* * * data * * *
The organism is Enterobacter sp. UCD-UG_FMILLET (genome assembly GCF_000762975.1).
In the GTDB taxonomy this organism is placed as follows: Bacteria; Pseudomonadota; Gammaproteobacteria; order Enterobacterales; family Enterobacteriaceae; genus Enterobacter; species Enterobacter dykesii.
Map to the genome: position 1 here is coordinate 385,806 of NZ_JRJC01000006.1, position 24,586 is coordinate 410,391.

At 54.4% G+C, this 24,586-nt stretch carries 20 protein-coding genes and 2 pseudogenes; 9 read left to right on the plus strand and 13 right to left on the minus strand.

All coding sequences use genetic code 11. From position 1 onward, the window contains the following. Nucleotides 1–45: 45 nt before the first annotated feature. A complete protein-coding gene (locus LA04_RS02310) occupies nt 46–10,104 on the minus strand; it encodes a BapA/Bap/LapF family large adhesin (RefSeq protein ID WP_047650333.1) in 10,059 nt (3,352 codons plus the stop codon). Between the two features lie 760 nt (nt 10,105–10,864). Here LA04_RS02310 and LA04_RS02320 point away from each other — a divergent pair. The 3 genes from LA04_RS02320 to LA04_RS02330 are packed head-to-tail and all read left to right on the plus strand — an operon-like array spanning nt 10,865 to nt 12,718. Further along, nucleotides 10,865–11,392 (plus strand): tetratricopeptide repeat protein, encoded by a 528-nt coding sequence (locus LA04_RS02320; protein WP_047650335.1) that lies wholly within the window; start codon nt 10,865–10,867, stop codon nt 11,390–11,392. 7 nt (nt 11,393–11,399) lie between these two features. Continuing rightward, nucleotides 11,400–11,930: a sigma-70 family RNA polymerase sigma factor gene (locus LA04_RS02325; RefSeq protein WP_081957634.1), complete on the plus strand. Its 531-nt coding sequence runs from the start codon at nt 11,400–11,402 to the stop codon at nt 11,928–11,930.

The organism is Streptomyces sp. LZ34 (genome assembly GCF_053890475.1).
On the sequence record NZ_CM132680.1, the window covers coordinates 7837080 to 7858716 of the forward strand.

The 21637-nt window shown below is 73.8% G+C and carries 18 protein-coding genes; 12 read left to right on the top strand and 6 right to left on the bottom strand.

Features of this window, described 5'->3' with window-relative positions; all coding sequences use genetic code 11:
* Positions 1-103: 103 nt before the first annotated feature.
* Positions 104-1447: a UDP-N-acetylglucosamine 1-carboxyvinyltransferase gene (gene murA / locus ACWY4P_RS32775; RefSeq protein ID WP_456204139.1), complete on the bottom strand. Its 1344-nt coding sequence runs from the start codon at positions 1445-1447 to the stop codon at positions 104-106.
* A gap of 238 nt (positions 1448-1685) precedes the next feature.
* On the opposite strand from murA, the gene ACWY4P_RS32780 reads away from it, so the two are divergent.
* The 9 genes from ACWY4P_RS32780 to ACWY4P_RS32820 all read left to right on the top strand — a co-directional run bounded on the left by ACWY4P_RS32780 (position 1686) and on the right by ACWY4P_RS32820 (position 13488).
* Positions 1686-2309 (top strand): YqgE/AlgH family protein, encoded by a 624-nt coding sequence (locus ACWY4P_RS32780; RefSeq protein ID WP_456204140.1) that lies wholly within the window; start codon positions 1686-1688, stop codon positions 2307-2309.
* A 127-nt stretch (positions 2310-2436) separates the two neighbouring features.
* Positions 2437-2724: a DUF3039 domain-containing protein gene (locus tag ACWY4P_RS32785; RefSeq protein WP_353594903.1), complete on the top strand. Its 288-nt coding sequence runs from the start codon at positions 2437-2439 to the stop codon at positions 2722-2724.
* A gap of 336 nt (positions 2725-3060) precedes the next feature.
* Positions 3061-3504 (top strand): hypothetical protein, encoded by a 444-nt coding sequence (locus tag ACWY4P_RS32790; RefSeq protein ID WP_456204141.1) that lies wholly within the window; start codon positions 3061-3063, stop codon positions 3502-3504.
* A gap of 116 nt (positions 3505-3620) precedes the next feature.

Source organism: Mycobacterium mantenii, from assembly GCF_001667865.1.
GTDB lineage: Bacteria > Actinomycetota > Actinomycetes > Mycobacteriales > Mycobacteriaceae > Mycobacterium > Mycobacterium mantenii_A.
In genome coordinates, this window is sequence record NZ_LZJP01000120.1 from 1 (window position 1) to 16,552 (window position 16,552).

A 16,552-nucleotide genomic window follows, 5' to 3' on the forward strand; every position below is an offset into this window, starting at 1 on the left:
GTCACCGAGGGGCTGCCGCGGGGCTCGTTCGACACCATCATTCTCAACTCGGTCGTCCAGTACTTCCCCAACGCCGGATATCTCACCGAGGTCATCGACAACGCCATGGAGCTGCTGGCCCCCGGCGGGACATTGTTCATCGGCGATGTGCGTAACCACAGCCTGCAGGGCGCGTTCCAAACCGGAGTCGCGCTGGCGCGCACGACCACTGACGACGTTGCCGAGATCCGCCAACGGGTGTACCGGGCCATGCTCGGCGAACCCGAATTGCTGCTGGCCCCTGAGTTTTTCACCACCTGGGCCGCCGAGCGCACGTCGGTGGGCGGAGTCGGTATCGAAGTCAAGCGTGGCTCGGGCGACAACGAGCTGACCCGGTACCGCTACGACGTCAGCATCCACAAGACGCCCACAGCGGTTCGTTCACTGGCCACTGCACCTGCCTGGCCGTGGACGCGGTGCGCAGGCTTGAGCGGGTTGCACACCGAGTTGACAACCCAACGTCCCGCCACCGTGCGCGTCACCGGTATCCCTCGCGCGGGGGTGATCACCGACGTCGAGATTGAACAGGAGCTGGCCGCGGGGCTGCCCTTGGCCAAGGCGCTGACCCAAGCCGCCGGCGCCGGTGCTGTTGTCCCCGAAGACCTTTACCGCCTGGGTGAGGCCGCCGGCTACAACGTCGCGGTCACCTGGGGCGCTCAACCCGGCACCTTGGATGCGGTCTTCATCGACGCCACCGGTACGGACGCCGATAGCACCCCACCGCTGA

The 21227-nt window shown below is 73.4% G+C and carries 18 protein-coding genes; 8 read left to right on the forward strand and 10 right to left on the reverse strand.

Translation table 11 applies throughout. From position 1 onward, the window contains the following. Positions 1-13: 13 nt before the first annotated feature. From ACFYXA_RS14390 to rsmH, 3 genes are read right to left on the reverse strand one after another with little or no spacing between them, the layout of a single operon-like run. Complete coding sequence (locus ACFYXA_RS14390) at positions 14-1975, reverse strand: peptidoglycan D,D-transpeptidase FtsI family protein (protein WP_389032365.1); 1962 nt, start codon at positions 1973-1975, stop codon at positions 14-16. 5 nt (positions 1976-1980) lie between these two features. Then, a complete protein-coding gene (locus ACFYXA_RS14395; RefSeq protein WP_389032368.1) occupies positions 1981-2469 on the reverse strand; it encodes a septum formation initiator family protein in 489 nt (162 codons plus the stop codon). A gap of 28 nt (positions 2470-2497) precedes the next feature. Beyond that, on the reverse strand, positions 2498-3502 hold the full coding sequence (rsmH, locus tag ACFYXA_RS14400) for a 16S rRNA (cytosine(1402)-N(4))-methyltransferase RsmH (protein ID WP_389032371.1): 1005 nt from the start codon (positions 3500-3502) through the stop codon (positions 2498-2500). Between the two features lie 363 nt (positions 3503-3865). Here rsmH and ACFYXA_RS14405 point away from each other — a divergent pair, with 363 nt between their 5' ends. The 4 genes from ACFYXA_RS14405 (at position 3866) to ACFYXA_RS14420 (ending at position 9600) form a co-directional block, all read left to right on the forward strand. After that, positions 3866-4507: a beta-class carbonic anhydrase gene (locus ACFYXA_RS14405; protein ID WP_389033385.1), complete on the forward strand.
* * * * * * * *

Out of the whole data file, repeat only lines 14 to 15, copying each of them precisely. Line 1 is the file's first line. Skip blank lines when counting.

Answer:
* The 9 genes from ACWY4P_RS32780 to ACWY4P_RS32820 all read left to right on the top strand — a co-directional run bounded on the left by ACWY4P_RS32780 (position 1686) and on the right by ACWY4P_RS32820 (position 13488).
* Positions 1686-2309 (top strand): YqgE/AlgH family protein, encoded by a 624-nt coding sequence (locus ACWY4P_RS32780; RefSeq protein ID WP_456204140.1) that lies wholly within the window; start codon positions 1686-1688, stop codon positions 2307-2309.